In Zulu culture, an imbiza is a large ceramic pot used for brewing utshwala (sorghum beer). This vessel enables the fermentation of a fluid that facilitates communication with the amadlozi (ancestors) and lubricates social interactions. This virtual imbiza is an open access vessel of primary sources, intended to stimulate the fermentation of ideas and public dialogue about this defining event in post-apartheid South Africa. The potential for this digital project crystallized during an October 2013 session of the Football Scholars Forum on Peter Alegi and Chris Bolsmannâ€™s edited volume, Africaâ€™s World Cup: Critical Reflections on Play, Patriotism, Spectatorship, and Space. During the online discussion, the conversation turned to ways of integrating academically-oriented essays like those in Africaâ€™s World Cup with web-based images, videos, and texts produced by non-specialists for a general audience. While this idea was initially framed in terms of what could be done for this yearâ€™s World Cup in Brazil, the historian in me started thinking about how a project like this could help further understand the 2010 World Cup.
In building the Imbiza repository, I aim to integrate openly accessible texts, images, sounds, and videos that capture fansâ€™ perspectives and experiences at World Cup stadiums and fan parks. By analyzing the World Cup through the prism of these geographic locations (mapped out here using MapBox), I hope to illuminate various themes that can be gleaned from each site, linking to relevant texts and multimedia sources. Luckily, finding these sources has not proved difficult; however, the challenge has been in organizing, tagging, and presenting the items in an accessible, informed, and compelling manner. To conquer this task, I have used KORA, MATRIXâ€™s digital repository software, as the technological backbone of the site. Past projects utilizing KORA, like David Robinsonâ€™s Failed Islamic States in Senegambia and Alex Galarzaâ€™s Constructing the Cuidad Deportiva, have served as models for Imbiza.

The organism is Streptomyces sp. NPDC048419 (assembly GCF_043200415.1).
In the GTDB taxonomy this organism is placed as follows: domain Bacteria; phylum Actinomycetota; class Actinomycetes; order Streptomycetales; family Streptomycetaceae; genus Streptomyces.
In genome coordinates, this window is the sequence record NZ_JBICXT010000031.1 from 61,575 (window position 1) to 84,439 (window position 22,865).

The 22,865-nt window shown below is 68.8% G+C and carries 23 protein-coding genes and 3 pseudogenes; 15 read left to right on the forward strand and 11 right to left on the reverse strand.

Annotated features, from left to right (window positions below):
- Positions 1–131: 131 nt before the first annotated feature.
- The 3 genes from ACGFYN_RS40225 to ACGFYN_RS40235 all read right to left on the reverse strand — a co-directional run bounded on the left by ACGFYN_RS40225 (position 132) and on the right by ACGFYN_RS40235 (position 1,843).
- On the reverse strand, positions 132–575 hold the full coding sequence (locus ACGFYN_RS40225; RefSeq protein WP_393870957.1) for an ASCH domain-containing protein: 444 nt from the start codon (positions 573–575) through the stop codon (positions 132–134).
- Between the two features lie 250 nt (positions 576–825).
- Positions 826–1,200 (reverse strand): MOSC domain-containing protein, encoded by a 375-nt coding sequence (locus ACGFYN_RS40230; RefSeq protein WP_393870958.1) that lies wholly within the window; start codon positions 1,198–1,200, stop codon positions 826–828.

From its inception during a Football Scholars Forum to its construction using materials collected through digital pathways (mainly Twitter), this project has been highly collaborative and would not exist without the contributions and insights of its contributors. They are:
* Chris Bolsmann
* David Patrick Lane
* Duane Jethro (materials to be added soon)
* Jay Meyer
* Kevin Kalinowski
* Matthew Kustenbauder (materials to be added soon)
* Marc Fletcher
* Mark Moll
* Peter Alegi
I have been limited by geography, time, and finances in building this archive from my base in East Lansing, but digital platforms, like this one, can get around some of these obstacles. My hope is that this project will build a model that can be replicated in the study of future World Cups and mega-events, allowing for critical engagement as well as nostalgic reflection. This site is called Imbiza 1.0 for a reason. There is much more work to be done, more materials to be collected and a much broader, more expansive project to be developed in the coming months. Stay tuned for further additions to the site and updates to existing materials!
To access the digital repository visit the IMBIZA website